Skip to main content

Powerful stories about the lived realities of Black people that must be heard

For Black History Month BASW's anti-racism visionary Wayne Reid reviews Black Lives Rising ...

Published by Professional Social Work magazine - 5 October, 2021

Black Lives Rising is a very timely and ‘finger-on-the-pulse’ publication, given the post-George Floyd and resurgent Black Lives Matter era that we find ourselves in. This book embodies and articulates Black radical thought in a way that is usually confined to private spaces with close family and friends – not mainstream publications. 

I’ve read several books on the experiences and perspectives of Black and ethnic minority people living in Britain (The Good Immigrant, IC3 etc) and co-written my own (Outlanders). However, Black Lives Rising is in a different league. 

For a start, the book is a selection of fictional short stories. Stories that force you to ‘quantum leap’ and look through the racial lens of various members of contemporary British society. In each story, the diversity of perspective and unpredictability is both captivating and stunningly realistic.

Three stories that particularly stood out for me (without being a plot-spoiler), include: the lifecycles of Black workers support groups; a delivery company that delivers its own form of racial justice and a heartfelt monologue from a boy that never speaks.

As a writer myself, I have to be honest and say I read this book with a mixture of envy, marvel, intrigue and rollercoaster emotions. I thought I possessed a decent vocabulary, but I don’t have the necessary accolades and superlatives to categorise this artistry.  

Ameke somehow infuses an atmosphere of Tales of the Unexpected, the heartbeat of Black Lives Matter (and Black liberation) and artfully weaves the lived realities of Black people into this genius pocket-sized nuclear rocket. Every story is consistently and instantly absorbing.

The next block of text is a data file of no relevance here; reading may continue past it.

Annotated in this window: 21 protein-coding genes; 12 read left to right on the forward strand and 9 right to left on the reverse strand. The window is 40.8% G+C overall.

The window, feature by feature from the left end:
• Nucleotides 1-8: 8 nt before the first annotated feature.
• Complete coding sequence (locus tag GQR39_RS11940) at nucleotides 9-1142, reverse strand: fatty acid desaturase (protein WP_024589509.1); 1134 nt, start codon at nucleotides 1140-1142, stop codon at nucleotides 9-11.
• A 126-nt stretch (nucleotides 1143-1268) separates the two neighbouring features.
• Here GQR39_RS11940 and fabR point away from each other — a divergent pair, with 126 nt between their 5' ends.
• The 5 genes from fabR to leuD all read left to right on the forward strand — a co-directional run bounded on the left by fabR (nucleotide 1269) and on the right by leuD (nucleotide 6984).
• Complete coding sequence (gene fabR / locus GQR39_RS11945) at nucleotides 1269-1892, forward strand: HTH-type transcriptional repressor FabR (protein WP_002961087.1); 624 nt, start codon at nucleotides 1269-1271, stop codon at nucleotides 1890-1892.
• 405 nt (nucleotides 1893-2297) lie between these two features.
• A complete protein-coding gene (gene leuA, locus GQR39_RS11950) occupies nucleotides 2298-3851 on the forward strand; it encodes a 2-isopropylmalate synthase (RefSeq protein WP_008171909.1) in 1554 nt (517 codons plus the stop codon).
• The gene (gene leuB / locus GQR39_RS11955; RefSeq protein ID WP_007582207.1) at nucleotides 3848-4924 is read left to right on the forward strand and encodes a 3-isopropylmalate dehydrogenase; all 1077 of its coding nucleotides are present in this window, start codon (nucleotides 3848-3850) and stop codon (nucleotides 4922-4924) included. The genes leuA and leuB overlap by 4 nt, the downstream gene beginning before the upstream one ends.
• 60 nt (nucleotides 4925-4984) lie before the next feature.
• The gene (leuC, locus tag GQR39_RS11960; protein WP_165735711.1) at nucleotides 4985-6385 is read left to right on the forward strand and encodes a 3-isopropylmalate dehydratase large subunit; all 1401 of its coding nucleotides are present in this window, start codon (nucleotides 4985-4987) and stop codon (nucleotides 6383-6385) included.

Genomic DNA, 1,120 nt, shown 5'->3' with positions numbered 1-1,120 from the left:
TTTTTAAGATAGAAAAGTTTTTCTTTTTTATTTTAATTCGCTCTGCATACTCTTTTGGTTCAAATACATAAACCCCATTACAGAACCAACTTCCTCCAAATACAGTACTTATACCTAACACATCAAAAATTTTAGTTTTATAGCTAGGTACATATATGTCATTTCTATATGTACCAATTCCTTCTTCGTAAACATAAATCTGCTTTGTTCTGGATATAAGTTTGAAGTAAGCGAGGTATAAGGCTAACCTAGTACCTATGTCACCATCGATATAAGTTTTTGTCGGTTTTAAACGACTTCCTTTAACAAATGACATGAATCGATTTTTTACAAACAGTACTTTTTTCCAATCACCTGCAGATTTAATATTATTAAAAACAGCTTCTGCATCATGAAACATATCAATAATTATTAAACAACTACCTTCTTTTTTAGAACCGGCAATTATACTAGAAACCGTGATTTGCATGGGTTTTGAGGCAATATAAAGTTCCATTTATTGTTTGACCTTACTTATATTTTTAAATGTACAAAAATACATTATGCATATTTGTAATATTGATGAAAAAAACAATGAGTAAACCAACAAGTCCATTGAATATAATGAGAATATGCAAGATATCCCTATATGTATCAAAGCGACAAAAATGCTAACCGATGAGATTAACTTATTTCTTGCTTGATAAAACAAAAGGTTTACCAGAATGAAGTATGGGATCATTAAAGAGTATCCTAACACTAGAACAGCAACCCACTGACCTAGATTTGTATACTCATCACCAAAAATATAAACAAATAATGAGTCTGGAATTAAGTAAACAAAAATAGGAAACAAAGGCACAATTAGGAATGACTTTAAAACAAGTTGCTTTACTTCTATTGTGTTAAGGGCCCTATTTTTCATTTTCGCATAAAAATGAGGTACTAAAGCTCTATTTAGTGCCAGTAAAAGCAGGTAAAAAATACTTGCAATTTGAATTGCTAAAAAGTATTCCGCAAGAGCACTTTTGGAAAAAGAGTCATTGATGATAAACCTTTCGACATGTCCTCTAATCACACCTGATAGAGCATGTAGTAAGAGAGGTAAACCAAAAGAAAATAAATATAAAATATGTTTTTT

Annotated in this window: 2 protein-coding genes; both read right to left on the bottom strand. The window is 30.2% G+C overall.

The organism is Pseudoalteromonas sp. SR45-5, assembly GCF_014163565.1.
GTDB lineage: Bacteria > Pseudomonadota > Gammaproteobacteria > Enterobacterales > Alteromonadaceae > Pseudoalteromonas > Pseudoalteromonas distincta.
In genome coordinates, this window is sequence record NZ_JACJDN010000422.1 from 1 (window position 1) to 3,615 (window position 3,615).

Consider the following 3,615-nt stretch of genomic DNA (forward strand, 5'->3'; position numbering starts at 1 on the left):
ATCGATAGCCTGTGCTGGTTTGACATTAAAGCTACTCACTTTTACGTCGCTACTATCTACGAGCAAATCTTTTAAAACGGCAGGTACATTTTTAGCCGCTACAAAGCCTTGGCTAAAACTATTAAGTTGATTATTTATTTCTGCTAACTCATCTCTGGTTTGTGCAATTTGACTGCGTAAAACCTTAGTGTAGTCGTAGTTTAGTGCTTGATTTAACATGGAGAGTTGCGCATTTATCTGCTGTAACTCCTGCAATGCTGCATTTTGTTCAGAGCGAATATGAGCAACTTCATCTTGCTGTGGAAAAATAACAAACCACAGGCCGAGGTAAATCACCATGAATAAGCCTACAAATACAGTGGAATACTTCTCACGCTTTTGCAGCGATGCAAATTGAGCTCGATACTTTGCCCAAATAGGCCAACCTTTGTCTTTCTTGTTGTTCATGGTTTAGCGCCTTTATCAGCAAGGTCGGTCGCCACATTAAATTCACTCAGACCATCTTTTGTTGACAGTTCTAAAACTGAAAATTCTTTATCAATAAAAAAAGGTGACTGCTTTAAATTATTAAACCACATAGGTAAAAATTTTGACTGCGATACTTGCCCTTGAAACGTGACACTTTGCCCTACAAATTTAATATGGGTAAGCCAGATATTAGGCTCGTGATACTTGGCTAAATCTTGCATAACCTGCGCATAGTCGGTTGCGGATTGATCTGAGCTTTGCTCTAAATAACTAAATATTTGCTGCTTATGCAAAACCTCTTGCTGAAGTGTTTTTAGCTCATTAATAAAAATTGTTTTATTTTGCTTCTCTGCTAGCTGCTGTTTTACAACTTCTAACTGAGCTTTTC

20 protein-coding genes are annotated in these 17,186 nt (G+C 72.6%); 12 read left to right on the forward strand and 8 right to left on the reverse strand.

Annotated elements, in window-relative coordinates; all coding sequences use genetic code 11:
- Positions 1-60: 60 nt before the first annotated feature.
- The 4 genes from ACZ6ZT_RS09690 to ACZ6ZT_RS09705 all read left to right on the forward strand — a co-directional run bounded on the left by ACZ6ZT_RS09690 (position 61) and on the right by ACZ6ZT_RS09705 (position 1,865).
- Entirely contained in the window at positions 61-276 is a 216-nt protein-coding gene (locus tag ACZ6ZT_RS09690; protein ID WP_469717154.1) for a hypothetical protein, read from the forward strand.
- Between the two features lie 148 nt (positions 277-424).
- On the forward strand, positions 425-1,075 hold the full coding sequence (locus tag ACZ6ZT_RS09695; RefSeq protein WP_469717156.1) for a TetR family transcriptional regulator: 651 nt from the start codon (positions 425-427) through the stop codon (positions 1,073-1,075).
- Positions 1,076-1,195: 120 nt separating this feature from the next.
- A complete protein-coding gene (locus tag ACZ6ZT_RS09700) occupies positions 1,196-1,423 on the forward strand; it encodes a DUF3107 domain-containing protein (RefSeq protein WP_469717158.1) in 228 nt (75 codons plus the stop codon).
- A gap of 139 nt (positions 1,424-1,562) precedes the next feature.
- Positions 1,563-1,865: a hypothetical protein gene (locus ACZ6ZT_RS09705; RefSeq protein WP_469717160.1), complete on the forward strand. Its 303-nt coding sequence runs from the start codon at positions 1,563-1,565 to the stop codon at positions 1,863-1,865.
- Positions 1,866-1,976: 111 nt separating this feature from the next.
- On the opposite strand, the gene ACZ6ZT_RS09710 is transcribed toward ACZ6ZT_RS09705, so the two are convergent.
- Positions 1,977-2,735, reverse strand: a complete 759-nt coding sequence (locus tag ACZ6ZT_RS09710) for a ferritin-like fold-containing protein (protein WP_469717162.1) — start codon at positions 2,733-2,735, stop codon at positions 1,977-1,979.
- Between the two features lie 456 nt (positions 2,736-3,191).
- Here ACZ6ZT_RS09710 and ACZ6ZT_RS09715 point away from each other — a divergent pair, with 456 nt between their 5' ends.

This book will have you either laughing, spellbound, shell-shocked, crying or visualising a better tomorrow within a few chapters.  It had me fanboying, but also (admittedly) a bit scared in places…  I’m not easily stirred by books, but this one had me reflecting on my own worldview on many different levels.  

Ameke’s style will be labelled as extremist by some - but the narratives in his stories should not be muted - and instead debated.  I commend Ameke for bravely and skilfully tackling very complex issues like violence, racism, religion, spirituality, class and social justice – and doing so with clarity, creativity and scholarship – which leaves you wanting more.

The peppering of infuriated expletives and controversial viewpoints illustrate Black perspectives which are rarely published (and often tone-policed). This book is essential, timeless and compulsive reading for anyone interested in Black liberation. I hope it generates open-minded discussions and healthy debate in the quest for racial equality. I don’t write this lightly, but this book is a 10/10 - all the way.

I look forward to an interview I have scheduled with Ameke in the near future to discuss his motivations for writing Black Lives Rising, to gain some insight into his worldview and to explore his ideas for Black liberation globally.

Wayne Reid (Anti-racism Visionary)

(Written in a personal capacity)

Twitter: @wayne_reid79

Black Lives Rising by Chiatulah Ameke is published by April Gloaming Publishing